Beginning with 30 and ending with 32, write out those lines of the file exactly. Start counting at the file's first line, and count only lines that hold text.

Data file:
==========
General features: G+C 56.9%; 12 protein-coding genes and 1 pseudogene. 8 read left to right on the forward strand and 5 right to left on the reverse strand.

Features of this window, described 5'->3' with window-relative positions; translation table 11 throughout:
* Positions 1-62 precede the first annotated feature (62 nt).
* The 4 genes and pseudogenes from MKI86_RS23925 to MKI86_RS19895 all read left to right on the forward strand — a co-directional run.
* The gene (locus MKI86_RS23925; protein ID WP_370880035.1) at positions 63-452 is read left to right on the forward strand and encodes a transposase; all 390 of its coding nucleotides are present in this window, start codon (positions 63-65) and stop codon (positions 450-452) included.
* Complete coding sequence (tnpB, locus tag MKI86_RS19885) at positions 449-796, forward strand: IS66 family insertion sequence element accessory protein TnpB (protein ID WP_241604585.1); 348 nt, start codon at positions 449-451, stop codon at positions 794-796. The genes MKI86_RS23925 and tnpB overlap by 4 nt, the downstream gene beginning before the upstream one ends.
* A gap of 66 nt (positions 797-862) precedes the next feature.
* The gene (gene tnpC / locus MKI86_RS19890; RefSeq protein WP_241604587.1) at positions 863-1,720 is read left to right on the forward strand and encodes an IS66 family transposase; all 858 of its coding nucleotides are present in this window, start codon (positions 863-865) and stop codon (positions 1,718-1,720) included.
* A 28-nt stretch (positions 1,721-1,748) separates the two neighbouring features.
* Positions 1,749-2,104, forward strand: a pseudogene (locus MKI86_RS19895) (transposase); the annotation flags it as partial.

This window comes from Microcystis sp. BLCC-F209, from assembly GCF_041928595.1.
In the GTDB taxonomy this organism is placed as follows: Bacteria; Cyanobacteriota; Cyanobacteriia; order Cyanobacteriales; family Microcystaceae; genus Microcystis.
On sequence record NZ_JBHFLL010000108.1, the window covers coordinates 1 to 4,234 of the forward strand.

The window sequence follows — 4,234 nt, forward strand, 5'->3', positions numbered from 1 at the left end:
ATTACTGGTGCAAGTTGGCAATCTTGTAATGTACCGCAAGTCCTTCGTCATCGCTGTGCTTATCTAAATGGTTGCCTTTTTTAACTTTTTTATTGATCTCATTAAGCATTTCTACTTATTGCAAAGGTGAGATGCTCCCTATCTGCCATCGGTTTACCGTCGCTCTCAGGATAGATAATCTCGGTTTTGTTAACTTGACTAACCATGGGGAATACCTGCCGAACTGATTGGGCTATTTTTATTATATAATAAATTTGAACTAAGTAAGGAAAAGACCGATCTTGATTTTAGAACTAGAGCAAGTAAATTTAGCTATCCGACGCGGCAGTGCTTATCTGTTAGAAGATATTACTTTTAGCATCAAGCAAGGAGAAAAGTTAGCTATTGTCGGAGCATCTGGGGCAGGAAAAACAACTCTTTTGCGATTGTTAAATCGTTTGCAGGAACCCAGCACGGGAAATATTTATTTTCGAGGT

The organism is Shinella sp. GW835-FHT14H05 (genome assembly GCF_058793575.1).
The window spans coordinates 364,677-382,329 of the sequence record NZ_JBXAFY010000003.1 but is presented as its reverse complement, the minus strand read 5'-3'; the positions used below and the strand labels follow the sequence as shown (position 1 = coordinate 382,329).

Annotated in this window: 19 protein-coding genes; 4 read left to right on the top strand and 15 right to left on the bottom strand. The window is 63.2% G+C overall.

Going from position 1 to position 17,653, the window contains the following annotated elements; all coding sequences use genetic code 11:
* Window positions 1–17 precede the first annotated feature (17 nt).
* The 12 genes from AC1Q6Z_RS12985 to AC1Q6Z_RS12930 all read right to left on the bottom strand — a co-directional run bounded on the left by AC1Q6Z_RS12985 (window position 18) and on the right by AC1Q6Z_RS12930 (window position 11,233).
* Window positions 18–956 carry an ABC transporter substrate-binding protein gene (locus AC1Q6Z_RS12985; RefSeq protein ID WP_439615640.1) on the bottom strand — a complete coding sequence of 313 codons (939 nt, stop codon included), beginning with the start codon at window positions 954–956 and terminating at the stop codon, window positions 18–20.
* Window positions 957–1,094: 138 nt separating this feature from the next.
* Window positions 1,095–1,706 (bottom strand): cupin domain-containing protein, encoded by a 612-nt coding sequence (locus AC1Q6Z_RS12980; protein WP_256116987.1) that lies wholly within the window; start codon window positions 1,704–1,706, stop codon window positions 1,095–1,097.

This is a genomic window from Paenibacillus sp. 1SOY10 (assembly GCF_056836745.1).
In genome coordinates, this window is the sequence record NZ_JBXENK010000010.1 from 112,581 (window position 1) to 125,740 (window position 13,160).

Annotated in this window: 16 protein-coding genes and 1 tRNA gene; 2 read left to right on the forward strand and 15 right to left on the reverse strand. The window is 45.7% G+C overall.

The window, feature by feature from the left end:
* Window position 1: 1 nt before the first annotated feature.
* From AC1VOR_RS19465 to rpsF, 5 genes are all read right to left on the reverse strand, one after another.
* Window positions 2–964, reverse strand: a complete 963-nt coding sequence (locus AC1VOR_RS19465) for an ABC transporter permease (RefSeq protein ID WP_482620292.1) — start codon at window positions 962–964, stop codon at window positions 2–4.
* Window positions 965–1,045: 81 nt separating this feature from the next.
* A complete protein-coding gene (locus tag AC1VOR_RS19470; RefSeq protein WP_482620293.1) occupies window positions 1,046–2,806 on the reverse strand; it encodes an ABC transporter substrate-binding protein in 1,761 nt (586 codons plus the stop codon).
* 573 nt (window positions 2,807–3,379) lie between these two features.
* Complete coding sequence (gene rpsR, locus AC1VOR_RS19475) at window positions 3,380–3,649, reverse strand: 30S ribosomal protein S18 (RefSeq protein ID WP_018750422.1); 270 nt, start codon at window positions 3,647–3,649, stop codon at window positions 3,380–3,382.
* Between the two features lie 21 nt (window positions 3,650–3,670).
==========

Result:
* From AC1VOR_RS19465 to rpsF, 5 genes are all read right to left on the reverse strand, one after another.
* Window positions 2–964, reverse strand: a complete 963-nt coding sequence (locus AC1VOR_RS19465) for an ABC transporter permease (RefSeq protein ID WP_482620292.1) — start codon at window positions 962–964, stop codon at window positions 2–4.
* Window positions 965–1,045: 81 nt separating this feature from the next.